The Practice: Forms of Meditation

“Whereas the study of Scripture centres on exegesis, the meditation of Scripture centres on internalizing and personalizing the passage.” – Richard Foster

In these first few weeks of The Practice, we’ve been discussing the spiritual discipline of meditation. However, for the most part, we’ve only been discussing one particular form of meditation, namely, meditation through silence.

This is where you sit and attempt to think about God. As Richard Foster puts it, “It is a time to be still, to enter into the recreating silence, to allow the fragmentation of our minds to become centred.”

There are at least two other forms of meditation we can also explore which we will talk about in this post.

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On the Common Core of Christian Belief

It’s no secret that Christians of different denominations often find themselves in disagreement.

Sometimes those disagreements are about minor issues like whether it’s okay to watch movies or drink alcohol. Other times those disagreements are much more major like when someone should be baptized—as an infant or as an adult—or who can participate in communion—is it only people who are members of your church or is anyone who professes Jesus welcome?

In recent years one of the biggest discussions and points of contention for many Christians is around LGBTQ issues. Can someone be both gay-affirming and call themselves a genuine follower of Jesus? Some denominations would say yes while others disagree.

 

Even within any given denomination, you will often find disagreement. Wesleyan churches might internally debate what the Bible really says about sanctification while Reformed churches might discussion whether women should be allowed in ministry.

All of this debate and discussion, while healthy, might lead some to wonder what beliefs are required to consider yourself a Christian. Can you be a Christian and believe dancing is okay? Can you be a Christian and believe the world was created through evolution? Can you be a Christian and believe Jesus didn’t actually come back to life?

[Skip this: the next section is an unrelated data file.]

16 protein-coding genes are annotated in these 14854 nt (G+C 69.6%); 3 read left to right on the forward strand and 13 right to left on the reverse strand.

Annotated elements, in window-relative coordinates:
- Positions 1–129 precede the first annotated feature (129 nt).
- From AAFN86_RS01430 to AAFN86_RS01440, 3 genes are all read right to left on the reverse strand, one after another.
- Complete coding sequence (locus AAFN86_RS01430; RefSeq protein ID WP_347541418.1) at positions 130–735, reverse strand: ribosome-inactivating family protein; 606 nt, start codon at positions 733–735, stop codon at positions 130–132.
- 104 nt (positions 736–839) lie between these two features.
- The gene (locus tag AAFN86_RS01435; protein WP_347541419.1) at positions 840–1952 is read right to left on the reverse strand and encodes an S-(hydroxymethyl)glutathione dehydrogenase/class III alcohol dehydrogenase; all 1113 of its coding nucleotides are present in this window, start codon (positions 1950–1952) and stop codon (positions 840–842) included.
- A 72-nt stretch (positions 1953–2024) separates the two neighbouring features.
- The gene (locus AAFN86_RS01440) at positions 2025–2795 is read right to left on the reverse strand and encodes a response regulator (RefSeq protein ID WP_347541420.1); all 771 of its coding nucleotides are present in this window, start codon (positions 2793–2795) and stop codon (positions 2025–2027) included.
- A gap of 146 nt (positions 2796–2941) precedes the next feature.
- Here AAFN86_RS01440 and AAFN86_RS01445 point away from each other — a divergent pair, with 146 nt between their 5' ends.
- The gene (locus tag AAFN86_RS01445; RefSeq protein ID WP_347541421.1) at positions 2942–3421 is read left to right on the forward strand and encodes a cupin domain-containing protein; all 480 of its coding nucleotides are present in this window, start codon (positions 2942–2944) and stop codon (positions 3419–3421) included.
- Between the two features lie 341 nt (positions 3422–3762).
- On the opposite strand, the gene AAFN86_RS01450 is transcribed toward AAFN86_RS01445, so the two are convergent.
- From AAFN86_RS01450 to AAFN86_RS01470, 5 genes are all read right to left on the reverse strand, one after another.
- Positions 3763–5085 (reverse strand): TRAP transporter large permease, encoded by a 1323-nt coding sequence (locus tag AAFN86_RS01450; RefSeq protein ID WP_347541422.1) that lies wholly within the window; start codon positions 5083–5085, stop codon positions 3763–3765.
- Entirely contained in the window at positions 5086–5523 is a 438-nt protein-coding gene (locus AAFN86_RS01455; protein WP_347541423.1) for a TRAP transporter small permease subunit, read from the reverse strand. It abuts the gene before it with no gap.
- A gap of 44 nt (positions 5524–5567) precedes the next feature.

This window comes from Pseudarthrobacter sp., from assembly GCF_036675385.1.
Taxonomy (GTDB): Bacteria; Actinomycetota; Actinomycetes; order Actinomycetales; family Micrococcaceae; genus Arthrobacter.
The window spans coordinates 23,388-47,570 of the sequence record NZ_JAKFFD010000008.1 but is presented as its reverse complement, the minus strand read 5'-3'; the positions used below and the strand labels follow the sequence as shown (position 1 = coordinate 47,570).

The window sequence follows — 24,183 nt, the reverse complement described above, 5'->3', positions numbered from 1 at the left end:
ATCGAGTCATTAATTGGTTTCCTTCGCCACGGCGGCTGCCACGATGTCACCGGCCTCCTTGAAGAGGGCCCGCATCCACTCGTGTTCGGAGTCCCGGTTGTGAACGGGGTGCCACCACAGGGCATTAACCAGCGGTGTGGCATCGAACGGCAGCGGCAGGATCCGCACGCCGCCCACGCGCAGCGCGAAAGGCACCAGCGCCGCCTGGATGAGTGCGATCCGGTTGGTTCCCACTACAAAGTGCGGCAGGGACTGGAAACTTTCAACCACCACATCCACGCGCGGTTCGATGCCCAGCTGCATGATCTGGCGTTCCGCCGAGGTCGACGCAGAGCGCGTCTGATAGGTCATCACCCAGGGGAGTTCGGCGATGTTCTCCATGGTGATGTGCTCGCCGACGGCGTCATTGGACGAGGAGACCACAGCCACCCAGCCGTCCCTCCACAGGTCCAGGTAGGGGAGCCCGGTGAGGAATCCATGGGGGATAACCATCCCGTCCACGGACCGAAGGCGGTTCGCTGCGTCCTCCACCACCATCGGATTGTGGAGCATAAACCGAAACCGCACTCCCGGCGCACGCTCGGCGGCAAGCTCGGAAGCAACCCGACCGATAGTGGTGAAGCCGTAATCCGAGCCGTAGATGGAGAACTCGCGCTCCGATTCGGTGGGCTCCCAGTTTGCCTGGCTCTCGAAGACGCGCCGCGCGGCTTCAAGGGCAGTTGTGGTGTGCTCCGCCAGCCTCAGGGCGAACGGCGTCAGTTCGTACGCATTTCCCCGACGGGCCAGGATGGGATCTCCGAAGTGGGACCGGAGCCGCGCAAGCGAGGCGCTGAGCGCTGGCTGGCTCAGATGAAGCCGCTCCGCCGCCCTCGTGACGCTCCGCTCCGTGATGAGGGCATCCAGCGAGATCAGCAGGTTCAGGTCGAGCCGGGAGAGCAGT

Just about everyone would agree there needs to be some minimum standard of belief but what is it? What are the non-negotiables of the Christian faith? The things that all Christians need to believe in order to consider themselves Christian?

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On Jewish-Samaritan Animosity

If you read through the gospels, on a few occasions you’ll come across references to a group of people called the Samaritans.

The fact that Jews and Samaritans didn’t like each other is a common enough fact for a lot of Christian but the reasons for that animosity and the depths to which their hate descends are often unclear.

But like in the rest of Scripture, context is important. During the time of Jesus, there was deep and long-standing hostility between these two groups of people. Understanding why will help bring to life passages like John 4 when Jesus talks to a Samaritan woman or Luke 10 when Jesus tells a parable about a good Samaritan.

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The Practice: Running

There is a progression in the spiritual life, and it is wise to have some experience with lesser peaks before trying to tackle the Mt. Everest of your soul. So be patient with yourself. Besides, you are learning a discipline for which you have received no training. Nor does our culture encourage you to develop these skills. You will be going against the tide, but take heart; your task is of immense worth.